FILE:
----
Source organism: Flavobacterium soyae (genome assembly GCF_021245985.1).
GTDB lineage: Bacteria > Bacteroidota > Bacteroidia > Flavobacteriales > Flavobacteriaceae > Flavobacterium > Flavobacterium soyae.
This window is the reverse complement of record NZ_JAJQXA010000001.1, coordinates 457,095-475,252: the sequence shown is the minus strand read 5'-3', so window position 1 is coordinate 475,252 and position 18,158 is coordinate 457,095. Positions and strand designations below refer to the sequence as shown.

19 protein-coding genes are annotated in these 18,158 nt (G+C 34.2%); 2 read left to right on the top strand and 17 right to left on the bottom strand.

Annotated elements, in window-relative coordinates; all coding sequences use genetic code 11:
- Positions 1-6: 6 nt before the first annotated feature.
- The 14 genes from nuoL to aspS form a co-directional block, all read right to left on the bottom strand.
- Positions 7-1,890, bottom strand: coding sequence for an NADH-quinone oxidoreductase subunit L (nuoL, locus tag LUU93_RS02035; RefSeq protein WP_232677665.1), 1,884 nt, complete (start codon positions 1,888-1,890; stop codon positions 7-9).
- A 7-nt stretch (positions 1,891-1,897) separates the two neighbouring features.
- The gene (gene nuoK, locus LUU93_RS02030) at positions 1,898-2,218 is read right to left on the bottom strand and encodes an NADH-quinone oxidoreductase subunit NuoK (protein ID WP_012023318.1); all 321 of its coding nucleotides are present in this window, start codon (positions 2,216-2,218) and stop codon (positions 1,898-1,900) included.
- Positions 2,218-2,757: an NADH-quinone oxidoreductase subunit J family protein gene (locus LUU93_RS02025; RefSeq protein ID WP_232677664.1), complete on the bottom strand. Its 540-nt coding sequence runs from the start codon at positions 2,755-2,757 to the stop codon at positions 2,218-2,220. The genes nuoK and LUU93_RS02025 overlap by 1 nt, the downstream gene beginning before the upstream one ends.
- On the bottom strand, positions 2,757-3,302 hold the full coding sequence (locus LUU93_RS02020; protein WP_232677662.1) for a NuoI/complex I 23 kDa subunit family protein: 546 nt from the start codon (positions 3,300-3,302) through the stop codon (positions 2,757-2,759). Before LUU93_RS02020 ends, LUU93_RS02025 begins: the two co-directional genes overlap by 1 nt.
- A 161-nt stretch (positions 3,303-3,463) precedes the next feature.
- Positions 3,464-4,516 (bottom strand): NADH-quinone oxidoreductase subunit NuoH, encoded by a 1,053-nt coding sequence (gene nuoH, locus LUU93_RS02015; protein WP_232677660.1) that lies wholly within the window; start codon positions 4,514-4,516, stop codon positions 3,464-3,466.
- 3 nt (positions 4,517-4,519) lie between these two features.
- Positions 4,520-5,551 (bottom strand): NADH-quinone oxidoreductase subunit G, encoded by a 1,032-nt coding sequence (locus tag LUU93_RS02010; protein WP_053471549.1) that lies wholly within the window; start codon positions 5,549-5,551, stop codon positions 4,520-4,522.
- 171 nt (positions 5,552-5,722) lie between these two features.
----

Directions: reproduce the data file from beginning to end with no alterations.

Source organism: Flavobacterium soyae (genome assembly GCF_021245985.1).
GTDB lineage: Bacteria > Bacteroidota > Bacteroidia > Flavobacteriales > Flavobacteriaceae > Flavobacterium > Flavobacterium soyae.
This window is the reverse complement of record NZ_JAJQXA010000001.1, coordinates 457,095-475,252: the sequence shown is the minus strand read 5'-3', so window position 1 is coordinate 475,252 and position 18,158 is coordinate 457,095. Positions and strand designations below refer to the sequence as shown.

19 protein-coding genes are annotated in these 18,158 nt (G+C 34.2%); 2 read left to right on the top strand and 17 right to left on the bottom strand.

Annotated elements, in window-relative coordinates; all coding sequences use genetic code 11:
- Positions 1-6: 6 nt before the first annotated feature.
- The 14 genes from nuoL to aspS form a co-directional block, all read right to left on the bottom strand.
- Positions 7-1,890, bottom strand: coding sequence for an NADH-quinone oxidoreductase subunit L (nuoL, locus tag LUU93_RS02035; RefSeq protein WP_232677665.1), 1,884 nt, complete (start codon positions 1,888-1,890; stop codon positions 7-9).
- A 7-nt stretch (positions 1,891-1,897) separates the two neighbouring features.
- The gene (gene nuoK, locus LUU93_RS02030) at positions 1,898-2,218 is read right to left on the bottom strand and encodes an NADH-quinone oxidoreductase subunit NuoK (protein ID WP_012023318.1); all 321 of its coding nucleotides are present in this window, start codon (positions 2,216-2,218) and stop codon (positions 1,898-1,900) included.
- Positions 2,218-2,757: an NADH-quinone oxidoreductase subunit J family protein gene (locus LUU93_RS02025; RefSeq protein ID WP_232677664.1), complete on the bottom strand. Its 540-nt coding sequence runs from the start codon at positions 2,755-2,757 to the stop codon at positions 2,218-2,220. The genes nuoK and LUU93_RS02025 overlap by 1 nt, the downstream gene beginning before the upstream one ends.
- On the bottom strand, positions 2,757-3,302 hold the full coding sequence (locus LUU93_RS02020; protein WP_232677662.1) for a NuoI/complex I 23 kDa subunit family protein: 546 nt from the start codon (positions 3,300-3,302) through the stop codon (positions 2,757-2,759). Before LUU93_RS02020 ends, LUU93_RS02025 begins: the two co-directional genes overlap by 1 nt.
- A 161-nt stretch (positions 3,303-3,463) precedes the next feature.
- Positions 3,464-4,516 (bottom strand): NADH-quinone oxidoreductase subunit NuoH, encoded by a 1,053-nt coding sequence (gene nuoH, locus LUU93_RS02015; protein WP_232677660.1) that lies wholly within the window; start codon positions 4,514-4,516, stop codon positions 3,464-3,466.
- 3 nt (positions 4,517-4,519) lie between these two features.
- Positions 4,520-5,551 (bottom strand): NADH-quinone oxidoreductase subunit G, encoded by a 1,032-nt coding sequence (locus tag LUU93_RS02010; protein WP_053471549.1) that lies wholly within the window; start codon positions 5,549-5,551, stop codon positions 4,520-4,522.
- 171 nt (positions 5,552-5,722) lie between these two features.